When Brenda Hancock happened into a high-level meeting of Salt Lake City government administrators recently, she found a group of white men gathered around a conference table.

It bothered her enough to tell higher-ups something was amiss."It's very discouraging when you're a woman and you walk into a room where people are going to make a decision important to your organization and nobody looks like you; and nobody thinks like you; and they're all the same color; and they all look alike; and they all think alike," says Hancock, who serves as training, employment and compliance manager for the city.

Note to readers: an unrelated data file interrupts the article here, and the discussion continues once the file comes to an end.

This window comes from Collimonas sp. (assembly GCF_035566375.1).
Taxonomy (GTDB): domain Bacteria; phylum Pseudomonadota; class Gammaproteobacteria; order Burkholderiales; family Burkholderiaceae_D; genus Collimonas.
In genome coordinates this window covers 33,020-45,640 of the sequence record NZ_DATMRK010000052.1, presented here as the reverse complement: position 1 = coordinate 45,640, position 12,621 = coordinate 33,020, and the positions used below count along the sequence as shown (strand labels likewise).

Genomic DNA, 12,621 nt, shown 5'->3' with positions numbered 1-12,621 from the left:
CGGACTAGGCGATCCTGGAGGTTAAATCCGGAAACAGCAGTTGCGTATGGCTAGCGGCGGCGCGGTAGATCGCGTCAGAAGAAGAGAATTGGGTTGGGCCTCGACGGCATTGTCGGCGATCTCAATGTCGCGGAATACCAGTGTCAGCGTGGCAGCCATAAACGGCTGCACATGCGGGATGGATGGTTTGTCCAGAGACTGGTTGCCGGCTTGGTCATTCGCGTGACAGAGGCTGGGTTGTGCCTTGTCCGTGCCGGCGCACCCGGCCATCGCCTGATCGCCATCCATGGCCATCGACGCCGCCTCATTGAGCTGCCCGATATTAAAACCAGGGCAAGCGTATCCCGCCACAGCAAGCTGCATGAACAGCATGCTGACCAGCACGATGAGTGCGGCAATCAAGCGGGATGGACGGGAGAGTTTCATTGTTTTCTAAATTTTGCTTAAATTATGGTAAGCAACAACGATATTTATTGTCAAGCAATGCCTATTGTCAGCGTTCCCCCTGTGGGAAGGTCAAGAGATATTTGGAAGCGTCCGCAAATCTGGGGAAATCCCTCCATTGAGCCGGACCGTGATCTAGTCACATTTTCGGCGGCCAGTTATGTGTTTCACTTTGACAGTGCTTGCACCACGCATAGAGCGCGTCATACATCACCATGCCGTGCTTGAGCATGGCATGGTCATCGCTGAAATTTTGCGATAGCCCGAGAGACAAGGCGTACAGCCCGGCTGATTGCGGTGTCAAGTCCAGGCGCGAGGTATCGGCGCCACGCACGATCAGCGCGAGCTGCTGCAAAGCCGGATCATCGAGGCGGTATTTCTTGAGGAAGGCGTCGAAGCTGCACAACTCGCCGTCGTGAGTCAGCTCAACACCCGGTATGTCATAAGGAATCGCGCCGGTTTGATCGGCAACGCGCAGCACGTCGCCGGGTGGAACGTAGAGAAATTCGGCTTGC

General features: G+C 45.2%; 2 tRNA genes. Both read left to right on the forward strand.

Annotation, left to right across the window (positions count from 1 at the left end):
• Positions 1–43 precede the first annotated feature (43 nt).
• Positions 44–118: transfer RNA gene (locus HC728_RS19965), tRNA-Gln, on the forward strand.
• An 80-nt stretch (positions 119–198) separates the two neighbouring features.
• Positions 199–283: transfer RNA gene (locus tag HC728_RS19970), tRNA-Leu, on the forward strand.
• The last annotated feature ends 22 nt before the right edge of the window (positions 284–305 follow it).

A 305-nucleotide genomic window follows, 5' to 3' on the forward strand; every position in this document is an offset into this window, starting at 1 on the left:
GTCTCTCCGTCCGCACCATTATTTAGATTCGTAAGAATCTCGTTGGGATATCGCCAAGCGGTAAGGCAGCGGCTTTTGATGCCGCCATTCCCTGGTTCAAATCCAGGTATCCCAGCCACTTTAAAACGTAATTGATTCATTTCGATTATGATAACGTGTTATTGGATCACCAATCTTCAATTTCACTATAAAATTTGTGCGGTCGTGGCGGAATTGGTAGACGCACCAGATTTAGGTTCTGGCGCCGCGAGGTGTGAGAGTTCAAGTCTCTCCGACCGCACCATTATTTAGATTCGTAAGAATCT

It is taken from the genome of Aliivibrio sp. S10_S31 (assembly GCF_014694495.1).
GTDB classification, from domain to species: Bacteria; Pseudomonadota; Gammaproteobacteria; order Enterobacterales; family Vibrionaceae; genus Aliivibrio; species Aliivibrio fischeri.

Her tasks include enforcing equal opportunity in the workplace - a job she feels is given less support here than elsewhere in the country. "In other cities, other areas, this valuing diversity is one of the big programs," Hancock said.

In Utah, culture remains an obstacle to change, though critics of the deep-rooted patriarchal order concede progress is being made.

"The values of the society in which we live" decide who the power brokers are, says Mari Muldanado-Jacobs, equal employment opportunity manager for Salt Lake County government. Given Utah's conservative social mores, then, it's no surprise that when it comes to handing out executive positions in local government, women seem to get the short end of the stick.

"In this culture, women are primarily perceived as caregivers, particularly as it relates to the family structure," says Muldanado-Jacobs. "Accordingly, they're perceived as not being capable of handling or deserving of administrative or executorial responsibility in the workplace."